Short Photo Report – MiGs in the Mist

By me
All photos me too, copyrighted

In light of my recent run of law enforcement themes, for this next, short bit I’d decided to draft in the military as well and give their flying forces a bit of screen time too 🙂 . While the Croatian Air Force’s rotary units are featured here on occasion – operating, as they do, from Lučko – most of its fixed-wing assets are generally kept out of sight in the country’s two main air bases, one of which can be found tucked away behind the terminal of Pleso Airport (LDZA).

Even though the AF boasts a number of different airplane types – including the Air Tractor AT-802, Antonov An-32B, Pilatus PC-9 and the Zlin Z-242L – the most interesting of them all have always been the MiG-21s; old, worn and tired beasts that are still the elite of the entire force. The rock stars of the local aviation world, they don’t have much in the way of raw military capability – with all of them already in their late 30s – but their iconic looks, distinctive camouflage schemes and (not least of all) their deep, throaty roar never fail to excite the inner nine-year-old 🙂 . Put simply, they’re like the Rolling Stones: years of hard graft and abuse have taken their toll, and in purely technical terms they’re somewhat past their expiry date… but when you see and hear them in person, you’re as sold as you would have been when they were in their prime!

122 spooling up and preparing to light the reheat for a practice scramble. Along with its sister ship 116, 122 is part of the so called QRA pair - short for Quick Reaction Alert - on permanent standby to take off in minutes and intercept any aircraft in Croatian airspace

122 spooling up and preparing to light the reheat for a practice scramble. Along with its sister ship 116, 122 is part of the so-called QRA pair – short for Quick Reaction Alert – on permanent standby to take off within minutes and intercept any stray aircraft within Croatian airspace

However, while their evocative rumble on take-off can often be heard all the way to town, seeing them up close is quite a different story. While I personally do get the odd chance to enjoy them from the apron – as in the shot above – for many the only shot at a close approach is at the (almost) annual Open Day at Pleso, held this year on 13 December. While this may seem an odd date to host an open-air exhibition – with visitors having had to contend with 100 meter visibility, -5 degrees Centigrade and pervasive freezing fog – the event is traditionally tied to the anniversary of the formation of the Air Force, officially created on 12 December 1991 🙂 .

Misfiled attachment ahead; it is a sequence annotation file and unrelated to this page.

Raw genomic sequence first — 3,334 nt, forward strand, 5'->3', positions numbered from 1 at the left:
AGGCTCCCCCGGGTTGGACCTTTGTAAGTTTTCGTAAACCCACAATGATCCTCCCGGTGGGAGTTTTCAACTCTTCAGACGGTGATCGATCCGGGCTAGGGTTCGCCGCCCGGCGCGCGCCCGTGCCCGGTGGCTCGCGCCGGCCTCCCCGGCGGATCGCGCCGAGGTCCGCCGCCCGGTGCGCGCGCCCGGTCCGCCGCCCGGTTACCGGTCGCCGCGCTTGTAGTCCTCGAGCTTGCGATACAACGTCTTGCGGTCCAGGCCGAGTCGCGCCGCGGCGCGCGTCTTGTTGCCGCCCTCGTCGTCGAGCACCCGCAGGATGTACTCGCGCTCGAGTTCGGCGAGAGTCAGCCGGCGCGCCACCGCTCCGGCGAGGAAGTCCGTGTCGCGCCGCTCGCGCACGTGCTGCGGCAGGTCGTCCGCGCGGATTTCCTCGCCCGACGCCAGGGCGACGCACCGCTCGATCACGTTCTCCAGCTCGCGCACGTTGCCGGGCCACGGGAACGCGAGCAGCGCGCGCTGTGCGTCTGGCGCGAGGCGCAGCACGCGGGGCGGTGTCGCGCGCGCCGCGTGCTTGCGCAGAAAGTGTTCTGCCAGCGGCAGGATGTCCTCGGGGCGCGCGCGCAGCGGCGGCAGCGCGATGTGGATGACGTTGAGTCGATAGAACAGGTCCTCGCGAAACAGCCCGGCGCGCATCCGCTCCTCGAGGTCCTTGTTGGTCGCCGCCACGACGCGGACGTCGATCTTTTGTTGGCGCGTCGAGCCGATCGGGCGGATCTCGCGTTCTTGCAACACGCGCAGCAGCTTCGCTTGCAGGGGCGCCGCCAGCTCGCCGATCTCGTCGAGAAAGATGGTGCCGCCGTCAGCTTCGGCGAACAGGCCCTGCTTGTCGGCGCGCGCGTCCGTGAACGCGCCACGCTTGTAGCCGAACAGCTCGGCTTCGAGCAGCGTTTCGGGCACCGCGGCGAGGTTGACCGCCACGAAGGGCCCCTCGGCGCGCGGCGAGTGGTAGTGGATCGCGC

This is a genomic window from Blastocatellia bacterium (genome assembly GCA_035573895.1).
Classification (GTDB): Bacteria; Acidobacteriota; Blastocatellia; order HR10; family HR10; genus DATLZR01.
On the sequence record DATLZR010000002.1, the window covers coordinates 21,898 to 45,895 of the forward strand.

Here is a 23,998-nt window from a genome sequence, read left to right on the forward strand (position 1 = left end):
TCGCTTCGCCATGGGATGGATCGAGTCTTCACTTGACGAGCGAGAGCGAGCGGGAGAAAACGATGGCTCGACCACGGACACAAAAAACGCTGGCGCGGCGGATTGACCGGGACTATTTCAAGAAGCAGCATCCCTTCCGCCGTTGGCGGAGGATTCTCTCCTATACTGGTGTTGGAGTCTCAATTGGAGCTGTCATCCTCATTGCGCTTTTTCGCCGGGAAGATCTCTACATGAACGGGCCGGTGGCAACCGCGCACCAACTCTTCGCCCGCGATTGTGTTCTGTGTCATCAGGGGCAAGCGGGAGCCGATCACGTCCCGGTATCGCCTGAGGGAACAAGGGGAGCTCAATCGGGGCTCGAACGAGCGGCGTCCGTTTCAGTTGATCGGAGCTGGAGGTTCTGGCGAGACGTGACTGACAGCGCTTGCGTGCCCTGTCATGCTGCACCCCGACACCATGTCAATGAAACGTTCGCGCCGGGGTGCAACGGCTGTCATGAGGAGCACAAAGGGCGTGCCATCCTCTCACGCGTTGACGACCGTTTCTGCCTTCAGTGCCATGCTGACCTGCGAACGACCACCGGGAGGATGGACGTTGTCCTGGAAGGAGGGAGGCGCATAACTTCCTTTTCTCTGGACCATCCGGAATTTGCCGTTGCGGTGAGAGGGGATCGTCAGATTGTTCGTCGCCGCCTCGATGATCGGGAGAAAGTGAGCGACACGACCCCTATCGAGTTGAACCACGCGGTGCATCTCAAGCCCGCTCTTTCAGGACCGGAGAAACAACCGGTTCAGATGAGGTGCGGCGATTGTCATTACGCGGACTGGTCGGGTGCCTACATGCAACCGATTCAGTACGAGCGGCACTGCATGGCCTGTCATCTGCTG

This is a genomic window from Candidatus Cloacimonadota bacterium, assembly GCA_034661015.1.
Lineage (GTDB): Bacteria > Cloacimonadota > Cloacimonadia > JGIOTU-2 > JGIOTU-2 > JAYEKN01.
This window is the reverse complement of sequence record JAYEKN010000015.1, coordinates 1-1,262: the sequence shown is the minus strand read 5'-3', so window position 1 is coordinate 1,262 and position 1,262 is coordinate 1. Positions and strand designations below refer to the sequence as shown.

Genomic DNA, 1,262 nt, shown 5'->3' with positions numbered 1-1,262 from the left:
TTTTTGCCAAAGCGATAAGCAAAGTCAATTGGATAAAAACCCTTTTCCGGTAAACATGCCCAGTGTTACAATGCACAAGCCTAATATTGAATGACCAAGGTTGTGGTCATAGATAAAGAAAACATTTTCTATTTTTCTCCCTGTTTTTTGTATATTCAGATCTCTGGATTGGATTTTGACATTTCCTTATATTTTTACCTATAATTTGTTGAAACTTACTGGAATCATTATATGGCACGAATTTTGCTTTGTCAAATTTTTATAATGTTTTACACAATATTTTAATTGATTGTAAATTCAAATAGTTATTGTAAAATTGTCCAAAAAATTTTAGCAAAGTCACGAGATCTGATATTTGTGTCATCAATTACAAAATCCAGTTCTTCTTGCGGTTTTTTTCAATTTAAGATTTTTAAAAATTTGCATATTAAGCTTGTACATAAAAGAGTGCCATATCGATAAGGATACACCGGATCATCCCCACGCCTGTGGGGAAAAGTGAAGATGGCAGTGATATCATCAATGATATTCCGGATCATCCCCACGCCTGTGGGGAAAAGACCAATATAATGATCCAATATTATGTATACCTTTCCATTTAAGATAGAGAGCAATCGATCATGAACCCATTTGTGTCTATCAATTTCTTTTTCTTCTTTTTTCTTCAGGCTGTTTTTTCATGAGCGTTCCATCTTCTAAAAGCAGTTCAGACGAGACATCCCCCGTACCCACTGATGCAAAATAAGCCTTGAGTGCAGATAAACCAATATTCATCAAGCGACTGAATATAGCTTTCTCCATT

Undaunted though by the increasingly pessimistic forecasts from the airport met office – and eager to test out my new 24-105 lens 😀 – I decided to brave the cold and fog and see just what kind of shot I could pull off this year… 🙂

Weathered and tired - but still timeless - 121 is seen quietly sitting around in the background of the official anniversary celebrations, held a day earlier on 11 December. Sadly, this is one of the last times we'll be able to enjoy the good old camo scheme, with the fleet being progressively repainted into a customized NATO-standard air superiority grey pattern...

Weathered and tired – but still infinitely charismatic – 121 is seen quietly sitting around in the background of the official anniversary celebrations, held a day earlier on 12 December. Sadly, this is one of the last times we’ll be able to enjoy the good old camo scheme, with the fleet being progressively repainted into a customized NATO-standard air superiority grey pattern…

Fading into white nothingness... while the weather did leave a lot to be desired, it did at least provide me with an quite the symbolic shot for what was once Europe's most widespread fighter...

Fading into white nothingness… while the weather did leave a lot to be desired, it did at least provide me with quite a symbolic shot for what was once Europe’s most widespread fighter. Operated throughout the East, the -21 is today clinging onto the Balkans for dear life, being still flown in front line service in Croatia, Bulgaria and Romania (and relegated to secondary duties in Serbia)

Sad and forlorn - but still not forgotten - old 102 defies the fog on a bitterly cold morning at Zagreb, Croatia's Pleso Air Base. Named "Osvetnik Dubrovnika" ("Avenger of Dubrovnik"), 102 is actually a distinguished combat veteran, having defected - along with three other examples - from the Yugoslav Air Force at the start of the 90s civil war. Comprising three bis interceptors and a lone recce R model, these four would eventually become the stuff of local legend, with several of them going on to form the first proper fighter wing fielded by the nascent Croatian Air Force.

Sad and forlorn – but still not forgotten – old 102 defies the fog at the head of the base’s small open-air museum. Named “Osvetnik Dubrovnika” (“Avenger of Dubrovnik”), this machine is actually a distinguished combat veteran, having defected – along with two other bis interceptors and alone recce R model – from the Yugoslav Air Force at the start of the 90s civil war. The three bises – including 101 and 103 (“Osvetnik Vukovara”) – would quickly go on to form the first proper fighter wing fielded by the Croatian Air Force; sadly, only 102 would survive till the end of the war, with the rest having been lost in action with their pilots in 1992 and 1993 respectively

2 thoughts on “Short Photo Report – MiGs in the Mist

  1. Pingback: Photo Report – Gotta Catch ‘Em All: A Croatian MiG-21 Collection | Achtung, Skyhawk!

  2. Pingback: Photo Intermission – Stormy Weather @ Lučko | Achtung, Skyhawk!

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